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International Journal of Aerospace Engineering
Volume 2018, Article ID 1795158, 7 pages
https://doi.org/10.1155/2018/1795158
Research Article

Modeling of Dual-Spinning Projectile with Canard and Trajectory Filtering

National Key Laboratory of Transient Physics, Nanjing University of Science and Technology, Nanjing 210094, China

Correspondence should be addressed to Jun Guan; moc.361@0178nujnaug

Received 27 March 2017; Accepted 2 January 2018; Published 11 April 2018

Academic Editor: Saad A. Ahmed

Copyright © 2018 Jun Guan and Wenjun Yi. This is an open access article distributed under the Creative Commons Attribution License, which permits unrestricted use, distribution, and reproduction in any medium, provided the original work is properly cited.

Abstract

The article establishes a seven-degree-of-freedom projectile trajectory model for a new type of spinning projectile. Based on this model, a numerical analysis is performed on the ballistic characteristics of the projectile, and the trajectory of the dual-spinning projectile is filtered with the unscented Kalman filter algorithm, so that the measurement information of projectile onboard equipment is more accurate and more reliable measurement data are provided for the guidance system. The numerical simulation indicates that the dual-spinning projectile is mainly different from the traditional spinning projectile in that a degree of freedom is added in the direction of the axis of the projectile, the forebody of the projectile spins at a low speed or even holds still to improve the control precision of the projectile control system, while the afterbody spins at a high speed maintaining the gyroscopic stability of the projectile. The trajectory filtering performed according to the unscented Kalman filter algorithm can improve the accuracy of measurement data and eliminate the measurement error effectively, so as to obtain more accurate and reliable measurement data.

1. Introduction

With the technical development of weapons, basic requirements of modern weapon systems are low collateral damage and accuracy. Currently, the great stocks of uncontrolled spin-stabilized projectiles in various countries are gradually being converted to precision-guided and controlled projectiles. Spin-stabilized projectiles maintain stability in flight through high-speed spinning. In order to deal with the challenges to measurement and control systems caused by high-speed spinning, drag increasing mechanisms, spinning reducing mechanisms, pulse engines and built-in sliders, and similar components are currently used as actuators to reduce fall point dispersion effectively. However, the drawback is that a continuous control force cannot be applied and precision strikes are difficult to achieve.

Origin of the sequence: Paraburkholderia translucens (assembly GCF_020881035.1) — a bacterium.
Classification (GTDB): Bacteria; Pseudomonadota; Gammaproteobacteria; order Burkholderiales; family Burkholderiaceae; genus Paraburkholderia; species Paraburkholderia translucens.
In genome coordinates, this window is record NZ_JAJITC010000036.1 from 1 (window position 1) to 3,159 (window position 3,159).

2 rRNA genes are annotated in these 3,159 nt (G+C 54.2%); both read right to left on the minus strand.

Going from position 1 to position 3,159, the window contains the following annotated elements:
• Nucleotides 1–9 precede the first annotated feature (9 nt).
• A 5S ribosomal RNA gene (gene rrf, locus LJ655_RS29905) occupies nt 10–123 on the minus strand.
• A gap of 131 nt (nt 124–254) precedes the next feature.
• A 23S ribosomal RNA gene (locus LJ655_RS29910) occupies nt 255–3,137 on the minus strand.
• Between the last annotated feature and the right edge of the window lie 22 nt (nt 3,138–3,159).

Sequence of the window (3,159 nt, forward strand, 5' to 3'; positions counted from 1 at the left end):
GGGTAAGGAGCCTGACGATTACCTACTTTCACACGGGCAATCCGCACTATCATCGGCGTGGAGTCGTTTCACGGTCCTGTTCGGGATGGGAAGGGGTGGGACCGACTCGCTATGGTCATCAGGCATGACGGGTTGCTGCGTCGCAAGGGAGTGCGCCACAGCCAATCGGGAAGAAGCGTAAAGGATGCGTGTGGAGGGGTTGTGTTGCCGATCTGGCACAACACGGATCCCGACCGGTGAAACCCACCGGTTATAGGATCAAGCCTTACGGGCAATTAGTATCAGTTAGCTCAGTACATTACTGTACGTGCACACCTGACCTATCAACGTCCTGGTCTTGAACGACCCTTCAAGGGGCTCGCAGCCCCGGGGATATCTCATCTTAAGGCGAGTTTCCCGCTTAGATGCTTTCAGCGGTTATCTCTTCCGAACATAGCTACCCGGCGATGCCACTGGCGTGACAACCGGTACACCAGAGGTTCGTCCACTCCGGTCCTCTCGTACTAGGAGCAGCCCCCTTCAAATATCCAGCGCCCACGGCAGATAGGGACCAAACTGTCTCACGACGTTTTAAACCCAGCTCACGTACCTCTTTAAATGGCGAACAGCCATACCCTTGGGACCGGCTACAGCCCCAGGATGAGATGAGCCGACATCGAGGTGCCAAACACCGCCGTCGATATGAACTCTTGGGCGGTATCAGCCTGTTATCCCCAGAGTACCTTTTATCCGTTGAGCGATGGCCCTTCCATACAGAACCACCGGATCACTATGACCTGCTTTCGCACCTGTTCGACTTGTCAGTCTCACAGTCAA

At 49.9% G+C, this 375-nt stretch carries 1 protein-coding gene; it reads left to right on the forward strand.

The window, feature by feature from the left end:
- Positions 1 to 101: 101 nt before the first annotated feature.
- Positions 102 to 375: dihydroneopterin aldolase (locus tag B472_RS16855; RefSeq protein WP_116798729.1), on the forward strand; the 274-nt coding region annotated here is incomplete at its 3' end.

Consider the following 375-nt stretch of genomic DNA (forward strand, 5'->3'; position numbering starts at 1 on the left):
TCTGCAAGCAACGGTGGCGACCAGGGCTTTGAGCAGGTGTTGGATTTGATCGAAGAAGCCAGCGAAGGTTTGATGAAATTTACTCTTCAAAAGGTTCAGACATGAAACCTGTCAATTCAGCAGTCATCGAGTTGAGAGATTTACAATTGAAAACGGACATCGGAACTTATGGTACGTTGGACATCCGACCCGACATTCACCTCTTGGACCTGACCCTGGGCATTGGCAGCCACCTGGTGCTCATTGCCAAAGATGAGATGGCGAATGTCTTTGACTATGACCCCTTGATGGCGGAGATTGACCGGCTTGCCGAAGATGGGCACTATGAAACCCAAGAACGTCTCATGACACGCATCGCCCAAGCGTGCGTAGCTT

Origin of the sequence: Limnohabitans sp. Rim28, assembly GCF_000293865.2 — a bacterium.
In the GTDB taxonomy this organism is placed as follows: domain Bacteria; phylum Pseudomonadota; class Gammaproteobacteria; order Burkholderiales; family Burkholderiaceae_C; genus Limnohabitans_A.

At present, a canard-guided dual-spinning projectile [111] has been converted to a controlled spinning projectile with great development potential. It can be used for continuous control to realize precision strikes. Furthermore, the great amount of uncontrolled projectiles currently stored can be modified into precise missiles only if fuzes of the traditional uncontrolled spin-stabilized projectiles are changed into canard-guided despinning fuzes. The dual-spinning projectile consists of two parts, that is, a forebody (with canards) and an afterbody, and the two parts are connected through a ball bearing. During flight, the forebody spins at a low speed (several or about a dozen turns per second), and the afterbody spins at a high speed (hundreds of turns per second) around the vertical axis, which gives rise to the term “dual-spin.” The low spinning speed of the forebody can make the measurement of related parameters and design of the control system more precise, and the high spinning speed of the afterbody allows maintaining the gyroscopic stability of the projectile, achieving a stable flight. A structural diagram of a dual-spinning projectile is shown in Figure 1.

Figure 1: Structural diagram of dual-spinning projectile.

During flight, since the projectile is affected by factors such as the environment, certain errors will inevitably be caused in the measurement system. With accumulation of these errors, the precision of the control system will be greatly affected. Trajectory filtering based on flight measurement data is an important means to understand the actual flight status of the projectile. It is widely applied in fields such as simulated flight model validation, emplacement reconnaissance amending, and trajectory prediction and filtering [12, 13]. At present, extended Kalman filtering (EKF) is widely applied in fields such as trajectory reconstruction and filtering. EKF is a linearization method for the nonlinear estimation problem. The linearization process will produce certain errors; it is difficult to find out the Jacobi matrix in its analytical form for the dual-spinning projectile model; there also has a heavy calculation burden. In order to overcome the shortcomings of EKF and avoid the error-prone and calculation-heavy Jacobi matrix, reconstruction and filtering of the dual-spinning projectile’s trajectory in this article is performed using the unscented Kalman filter (UKF) [1416].

2. Seven-Degree-of-Freedom Mathematical Model of Dual-Spinning Projectile

Since the spinning speeds of the forebody and the afterbody of a dual-spinning projectile are different in the direction of the axis of the projectile, one degree of freedom (DOF) is added to the six-DOF rigid body dynamic model, which is used as a basis. Therefore, a seven-DOF dynamic model of the dual-spinning projectile is established in this article. This model comprises a centroid motion caused by the resultant force and rotation around the centroid caused by the resultant moment.

2.1. Coordinate System